Many doctors believe that patients with rheumatoid arthritis can’t get gout, but according to a new study, that long held belief apparently isn’t true.
A study by researchers at the Mayo Clinic appears to show that rheumatoid arthritis (RA) patients aren’t immune to what lead author Eric Mattesondescribes as the nation’s “obesity-fueled gout epidemic.”
The reason doctors thought that rheumatoid arthritis patients didn’t get gout likely had to do with the way the way they used to be treated. RA patients were once given high doses of aspirin, which helped their kidneys expel the uric acid that causes gout.
Aspirin is no longer widely used to treat rheumatoid arthritis and that, combined with a rise in obesity, is likely fueling gout in rheumatoid arthritis patients.
“It is probably true that flares of rheumatoid arthritis in some cases might have actually been flares of gout, and that the gout wasn’t diagnosed,” said Dr. Matteson, who chairs the Division of Rheumatology at Mayo Clinic in Rochester, Minn.
The two conditions are both very painful, but are treated differently.
Rheumatoid arthritis is an autoimmune disease, in which the immune system mistakenly attacks tissues. causing inflammation in joints. Disease-modifying anti-rheumatic drugscan slow the progression of RA, while immuno-suppressants act to tame the immune system. RA affects more than 1.3 million Americans.
In gout, the body produces too much uric acid or has problems flushing it out, causing urate crystals to build up in the joints. Nonsteroidal anti-inflammatory drugs like ibuprofen and naproxen are often used to control the inflammation and pain, along with corticosteroids like prednisone.
Although a few cases in the scientific literature reported patients with both gout and rheumatoid arthritis, Dr. Matteson found that the prevailing belief in the medical community was that they didn’t coexist.
Operating under the assumption there was a connection, Dr. Matteson said his research team studied the case histories of over 800 patients diagnosed with rheumatoid arthritis between 1980 and 2007. The patients were all part of the Rochester Epidemiology Project, a pool of patient medical records from various health care providers in the area.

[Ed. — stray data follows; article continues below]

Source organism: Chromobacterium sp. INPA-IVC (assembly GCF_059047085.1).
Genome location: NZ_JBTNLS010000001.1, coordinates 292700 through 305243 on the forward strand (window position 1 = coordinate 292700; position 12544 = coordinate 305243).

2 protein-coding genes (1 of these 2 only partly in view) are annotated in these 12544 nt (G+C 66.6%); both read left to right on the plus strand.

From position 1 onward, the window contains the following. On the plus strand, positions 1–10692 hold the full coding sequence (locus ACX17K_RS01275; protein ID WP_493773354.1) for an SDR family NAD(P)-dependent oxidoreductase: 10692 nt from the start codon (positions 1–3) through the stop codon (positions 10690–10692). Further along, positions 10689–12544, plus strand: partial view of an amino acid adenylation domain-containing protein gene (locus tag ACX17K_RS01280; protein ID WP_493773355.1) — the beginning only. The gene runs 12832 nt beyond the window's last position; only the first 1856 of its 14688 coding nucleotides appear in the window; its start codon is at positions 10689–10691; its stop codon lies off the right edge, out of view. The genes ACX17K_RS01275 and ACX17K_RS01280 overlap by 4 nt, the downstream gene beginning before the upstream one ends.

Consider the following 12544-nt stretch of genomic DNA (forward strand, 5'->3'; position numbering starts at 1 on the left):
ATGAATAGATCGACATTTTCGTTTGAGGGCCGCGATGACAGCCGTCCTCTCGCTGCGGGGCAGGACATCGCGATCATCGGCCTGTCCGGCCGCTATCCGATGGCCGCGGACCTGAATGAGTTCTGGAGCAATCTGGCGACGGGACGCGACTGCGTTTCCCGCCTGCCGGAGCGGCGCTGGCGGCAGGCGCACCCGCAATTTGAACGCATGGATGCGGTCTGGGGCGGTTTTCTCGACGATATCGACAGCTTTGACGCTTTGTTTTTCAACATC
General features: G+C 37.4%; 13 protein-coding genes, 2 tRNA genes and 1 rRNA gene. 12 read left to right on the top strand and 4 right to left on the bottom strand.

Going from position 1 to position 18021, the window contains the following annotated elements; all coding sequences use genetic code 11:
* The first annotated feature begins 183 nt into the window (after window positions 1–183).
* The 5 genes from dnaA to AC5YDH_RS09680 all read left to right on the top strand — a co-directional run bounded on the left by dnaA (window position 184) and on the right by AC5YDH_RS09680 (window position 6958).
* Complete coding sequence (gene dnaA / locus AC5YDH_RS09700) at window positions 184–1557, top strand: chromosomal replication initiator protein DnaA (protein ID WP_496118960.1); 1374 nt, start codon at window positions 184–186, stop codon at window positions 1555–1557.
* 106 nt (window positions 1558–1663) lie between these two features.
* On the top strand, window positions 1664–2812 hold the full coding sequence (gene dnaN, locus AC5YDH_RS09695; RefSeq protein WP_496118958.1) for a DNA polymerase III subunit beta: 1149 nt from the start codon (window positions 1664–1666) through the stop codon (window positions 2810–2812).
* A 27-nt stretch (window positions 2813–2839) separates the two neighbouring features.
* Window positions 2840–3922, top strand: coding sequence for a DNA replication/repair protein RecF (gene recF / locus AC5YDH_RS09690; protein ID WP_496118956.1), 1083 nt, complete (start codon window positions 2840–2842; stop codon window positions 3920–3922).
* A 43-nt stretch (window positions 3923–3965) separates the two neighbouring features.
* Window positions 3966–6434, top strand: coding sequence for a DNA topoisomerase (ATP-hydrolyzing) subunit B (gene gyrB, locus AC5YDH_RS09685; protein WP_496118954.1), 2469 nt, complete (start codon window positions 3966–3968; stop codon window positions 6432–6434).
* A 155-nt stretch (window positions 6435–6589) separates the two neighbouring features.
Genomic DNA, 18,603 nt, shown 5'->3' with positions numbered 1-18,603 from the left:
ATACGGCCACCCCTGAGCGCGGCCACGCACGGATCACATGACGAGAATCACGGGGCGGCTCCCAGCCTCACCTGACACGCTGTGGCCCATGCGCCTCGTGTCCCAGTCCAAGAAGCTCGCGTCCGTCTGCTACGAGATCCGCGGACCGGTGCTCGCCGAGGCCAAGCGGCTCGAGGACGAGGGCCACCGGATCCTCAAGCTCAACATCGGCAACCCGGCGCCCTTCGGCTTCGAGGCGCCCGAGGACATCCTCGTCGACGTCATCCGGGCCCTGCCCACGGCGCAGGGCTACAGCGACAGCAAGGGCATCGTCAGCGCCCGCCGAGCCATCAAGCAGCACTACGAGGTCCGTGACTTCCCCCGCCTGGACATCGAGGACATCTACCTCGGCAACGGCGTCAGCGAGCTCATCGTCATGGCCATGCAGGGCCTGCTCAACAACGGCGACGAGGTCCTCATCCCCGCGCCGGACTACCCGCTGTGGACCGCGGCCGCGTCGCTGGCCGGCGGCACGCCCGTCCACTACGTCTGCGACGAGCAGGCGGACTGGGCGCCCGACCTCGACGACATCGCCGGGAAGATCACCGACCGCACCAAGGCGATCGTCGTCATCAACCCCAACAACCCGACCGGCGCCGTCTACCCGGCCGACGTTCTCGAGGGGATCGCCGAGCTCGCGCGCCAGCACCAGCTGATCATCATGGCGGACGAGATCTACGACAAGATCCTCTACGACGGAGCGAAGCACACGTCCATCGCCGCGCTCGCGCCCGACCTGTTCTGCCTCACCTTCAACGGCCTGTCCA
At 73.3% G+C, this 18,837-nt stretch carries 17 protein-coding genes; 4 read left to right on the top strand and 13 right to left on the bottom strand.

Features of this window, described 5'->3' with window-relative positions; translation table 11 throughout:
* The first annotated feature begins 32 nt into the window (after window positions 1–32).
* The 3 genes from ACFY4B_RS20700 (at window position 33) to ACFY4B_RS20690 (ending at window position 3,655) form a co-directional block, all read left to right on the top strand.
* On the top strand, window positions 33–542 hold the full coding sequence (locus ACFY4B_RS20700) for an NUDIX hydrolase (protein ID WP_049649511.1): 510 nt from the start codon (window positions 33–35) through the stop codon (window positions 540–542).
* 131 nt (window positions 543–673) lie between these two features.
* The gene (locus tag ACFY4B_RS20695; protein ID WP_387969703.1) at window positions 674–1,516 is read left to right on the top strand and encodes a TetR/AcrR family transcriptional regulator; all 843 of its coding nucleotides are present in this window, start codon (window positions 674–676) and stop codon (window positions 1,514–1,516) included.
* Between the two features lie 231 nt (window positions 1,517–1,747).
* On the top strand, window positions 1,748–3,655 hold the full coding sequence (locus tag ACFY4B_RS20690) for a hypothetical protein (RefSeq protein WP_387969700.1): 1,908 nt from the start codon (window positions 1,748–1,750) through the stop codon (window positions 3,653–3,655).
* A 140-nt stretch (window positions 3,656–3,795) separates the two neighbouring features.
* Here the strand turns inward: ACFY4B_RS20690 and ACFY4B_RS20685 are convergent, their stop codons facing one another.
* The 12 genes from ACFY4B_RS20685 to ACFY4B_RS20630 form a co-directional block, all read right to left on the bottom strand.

Defying conventional wisdom, what they found was that gout does occur in patients with RA, although at a lower rate than the general population.
Twenty-two patients developed gout over the study period, most often in the big toe. It was more common in patients diagnosed with RA after 1995. The risk factors for gout were the same as in the general population: being overweight, older and male.
“Awareness that gout does exist in patients with rheumatoid arthritis hopefully will lead to better management of gout in those patients,” said Dr. Matteson.
More than 8 million Americans suffer from gout, an inflammatory arthritis of the joints that causes excruciating pain and swelling. One of the most common symptoms of gout is waking up at night feeling like your big toe is on fire.
Gout attacks can also include swelling, redness, intense pain, and tenderness that can radiate to the ankle, foot, and knees. Gout attacks can last from several days to weeks, and each subsequent attack becomes more painful.